house, from which Mr. Brooks
took two wonderfully clear views.
One looks back to the college, the other continues on westward to near Fairfield street. Something of East Arlington and West Somerville is shown beyond the Mystic
—whatever came within the eye of the camera.
forbore taking the other beautiful view which would have included his own home on Grove street, now utterly gone.
The Brooks and Hall school
houses, both now gone, Trinity
's first church, the new railway station, then nearly complete, and including the old; a view on High street, one of Boston avenue and another of the lower Mystic pond
and dam complete this collection.
How large an edition of this work of Mr. Brooks
, certainly the finest comprehensive view of Medford
in detail ever published, was issued we cannot say, nor yet by what means or at whose expense.
It may have been privately for his own distribution.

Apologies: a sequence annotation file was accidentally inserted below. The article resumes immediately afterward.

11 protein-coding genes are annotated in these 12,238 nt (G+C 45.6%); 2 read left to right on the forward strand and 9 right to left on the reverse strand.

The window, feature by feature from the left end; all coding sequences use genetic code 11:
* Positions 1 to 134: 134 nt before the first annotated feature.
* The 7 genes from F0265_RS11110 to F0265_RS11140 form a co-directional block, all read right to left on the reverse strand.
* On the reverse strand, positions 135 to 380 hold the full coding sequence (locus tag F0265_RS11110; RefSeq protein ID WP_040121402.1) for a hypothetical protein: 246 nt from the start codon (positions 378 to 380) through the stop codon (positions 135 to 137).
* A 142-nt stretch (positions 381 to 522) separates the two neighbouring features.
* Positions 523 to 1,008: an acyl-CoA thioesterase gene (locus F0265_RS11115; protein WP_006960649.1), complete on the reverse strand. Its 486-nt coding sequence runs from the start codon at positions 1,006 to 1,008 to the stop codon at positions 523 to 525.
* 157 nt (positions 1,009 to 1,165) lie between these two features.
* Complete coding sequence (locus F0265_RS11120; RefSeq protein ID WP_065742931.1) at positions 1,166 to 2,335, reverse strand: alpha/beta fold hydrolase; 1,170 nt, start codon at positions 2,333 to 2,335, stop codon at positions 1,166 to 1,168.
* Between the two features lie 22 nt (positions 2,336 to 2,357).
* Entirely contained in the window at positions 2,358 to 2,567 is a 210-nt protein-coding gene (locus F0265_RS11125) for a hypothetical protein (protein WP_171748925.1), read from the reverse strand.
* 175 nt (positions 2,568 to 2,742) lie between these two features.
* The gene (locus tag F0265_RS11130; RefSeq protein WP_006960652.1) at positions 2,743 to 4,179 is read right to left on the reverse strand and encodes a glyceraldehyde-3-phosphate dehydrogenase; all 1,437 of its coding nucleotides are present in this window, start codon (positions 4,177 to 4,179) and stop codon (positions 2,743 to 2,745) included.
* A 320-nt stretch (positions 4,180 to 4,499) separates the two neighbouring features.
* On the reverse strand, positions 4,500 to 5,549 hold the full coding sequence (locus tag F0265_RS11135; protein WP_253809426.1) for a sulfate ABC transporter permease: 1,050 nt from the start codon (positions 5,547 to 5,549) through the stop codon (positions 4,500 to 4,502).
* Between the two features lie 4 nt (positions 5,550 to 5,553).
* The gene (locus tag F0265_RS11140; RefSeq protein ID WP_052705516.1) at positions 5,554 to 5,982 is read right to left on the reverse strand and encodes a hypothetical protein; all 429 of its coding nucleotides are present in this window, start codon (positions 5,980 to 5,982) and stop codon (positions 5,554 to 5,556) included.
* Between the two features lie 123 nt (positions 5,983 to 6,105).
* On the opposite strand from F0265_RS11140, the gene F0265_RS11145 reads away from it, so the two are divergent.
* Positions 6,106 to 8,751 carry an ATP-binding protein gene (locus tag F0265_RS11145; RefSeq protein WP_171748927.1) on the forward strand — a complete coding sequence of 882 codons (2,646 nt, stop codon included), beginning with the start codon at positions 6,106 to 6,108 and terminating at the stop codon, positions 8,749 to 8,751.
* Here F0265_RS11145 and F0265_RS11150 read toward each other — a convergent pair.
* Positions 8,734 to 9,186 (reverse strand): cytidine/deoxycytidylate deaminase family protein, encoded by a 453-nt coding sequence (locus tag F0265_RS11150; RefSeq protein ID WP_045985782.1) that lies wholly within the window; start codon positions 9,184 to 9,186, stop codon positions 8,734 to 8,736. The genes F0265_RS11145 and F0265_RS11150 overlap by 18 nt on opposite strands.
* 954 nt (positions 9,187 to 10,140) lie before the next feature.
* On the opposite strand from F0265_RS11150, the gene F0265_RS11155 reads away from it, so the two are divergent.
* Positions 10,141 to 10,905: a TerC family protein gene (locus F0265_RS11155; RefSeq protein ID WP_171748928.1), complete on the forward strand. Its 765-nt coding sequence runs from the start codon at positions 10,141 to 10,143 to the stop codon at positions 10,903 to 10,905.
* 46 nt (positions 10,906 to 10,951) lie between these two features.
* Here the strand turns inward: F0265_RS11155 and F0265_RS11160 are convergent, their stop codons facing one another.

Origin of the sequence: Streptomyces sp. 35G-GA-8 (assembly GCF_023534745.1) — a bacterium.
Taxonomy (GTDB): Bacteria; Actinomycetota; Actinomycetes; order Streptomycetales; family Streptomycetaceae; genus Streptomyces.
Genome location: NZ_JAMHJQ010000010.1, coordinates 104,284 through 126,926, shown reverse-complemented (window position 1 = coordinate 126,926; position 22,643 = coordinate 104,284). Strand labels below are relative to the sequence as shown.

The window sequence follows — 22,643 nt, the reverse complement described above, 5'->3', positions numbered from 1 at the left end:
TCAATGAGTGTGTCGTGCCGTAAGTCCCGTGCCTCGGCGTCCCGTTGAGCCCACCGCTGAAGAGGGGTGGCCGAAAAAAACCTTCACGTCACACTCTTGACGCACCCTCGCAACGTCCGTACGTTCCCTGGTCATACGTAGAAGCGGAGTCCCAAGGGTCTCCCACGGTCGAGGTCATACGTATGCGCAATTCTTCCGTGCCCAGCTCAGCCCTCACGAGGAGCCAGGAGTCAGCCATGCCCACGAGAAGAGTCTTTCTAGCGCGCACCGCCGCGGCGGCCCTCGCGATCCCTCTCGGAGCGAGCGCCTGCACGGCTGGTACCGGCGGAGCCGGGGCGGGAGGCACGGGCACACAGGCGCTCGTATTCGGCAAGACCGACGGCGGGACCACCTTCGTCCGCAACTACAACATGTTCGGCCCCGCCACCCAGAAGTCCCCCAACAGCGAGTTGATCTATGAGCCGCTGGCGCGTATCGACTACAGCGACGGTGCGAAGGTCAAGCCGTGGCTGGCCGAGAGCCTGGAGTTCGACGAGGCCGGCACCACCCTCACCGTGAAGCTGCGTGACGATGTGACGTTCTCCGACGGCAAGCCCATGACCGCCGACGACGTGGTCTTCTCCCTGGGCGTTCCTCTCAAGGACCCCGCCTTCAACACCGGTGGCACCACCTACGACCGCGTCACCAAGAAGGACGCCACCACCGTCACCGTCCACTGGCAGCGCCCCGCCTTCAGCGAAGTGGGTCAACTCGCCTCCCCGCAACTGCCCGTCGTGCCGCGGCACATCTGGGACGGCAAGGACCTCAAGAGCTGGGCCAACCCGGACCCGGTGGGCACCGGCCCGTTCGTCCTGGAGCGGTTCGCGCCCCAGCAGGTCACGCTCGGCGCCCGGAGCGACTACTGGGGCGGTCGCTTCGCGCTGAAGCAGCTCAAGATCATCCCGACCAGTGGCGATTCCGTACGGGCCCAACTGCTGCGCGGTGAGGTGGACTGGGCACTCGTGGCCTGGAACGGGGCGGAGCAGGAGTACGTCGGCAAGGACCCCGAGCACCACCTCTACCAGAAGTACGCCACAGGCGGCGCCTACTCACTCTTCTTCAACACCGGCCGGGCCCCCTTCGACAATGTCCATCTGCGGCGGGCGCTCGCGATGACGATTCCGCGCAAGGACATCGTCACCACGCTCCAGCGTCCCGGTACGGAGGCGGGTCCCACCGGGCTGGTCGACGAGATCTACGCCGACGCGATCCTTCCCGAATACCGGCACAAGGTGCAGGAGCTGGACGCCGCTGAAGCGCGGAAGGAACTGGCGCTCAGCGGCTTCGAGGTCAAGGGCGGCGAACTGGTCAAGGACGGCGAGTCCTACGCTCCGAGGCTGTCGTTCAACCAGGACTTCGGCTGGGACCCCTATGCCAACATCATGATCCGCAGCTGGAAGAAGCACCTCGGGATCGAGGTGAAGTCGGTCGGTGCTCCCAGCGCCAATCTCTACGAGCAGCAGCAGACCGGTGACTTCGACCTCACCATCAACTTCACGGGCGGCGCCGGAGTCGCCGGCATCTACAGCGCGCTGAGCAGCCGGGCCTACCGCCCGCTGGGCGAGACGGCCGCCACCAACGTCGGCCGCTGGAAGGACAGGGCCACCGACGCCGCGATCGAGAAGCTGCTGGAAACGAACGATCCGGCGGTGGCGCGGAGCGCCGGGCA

The writer has one of those inscribed ‘West Medford,’ given him some twelve years ago by one of Mr. Brooks
' acquaintances, but was unaware of the existence of the ‘Medford
’ set until the recent acquisition of both by the Historical Society.
Perhaps in the homes of some old Medford
families a few copies may be found, laid away and long forgotten.
These views are a most valuable addition to our knowledge and are indisputable evidence as to the appearance of Medford
forty years ago; and these were in print four years before the publication of the Usher history, still his illustrations were mainly wood cuts.
At that time the subject of a new town hall was being agitated and a little later that of the division of the town.
Two weekly papers were being published in town, indeed there had been for ten years, for just a year after Usher
's venture with the Journal
, A. B. Morss
began the Chronicle
After three years of existence the Journal
vanished, leaving the field alone to the Chronicle
Neither of these papers ever used any illustrations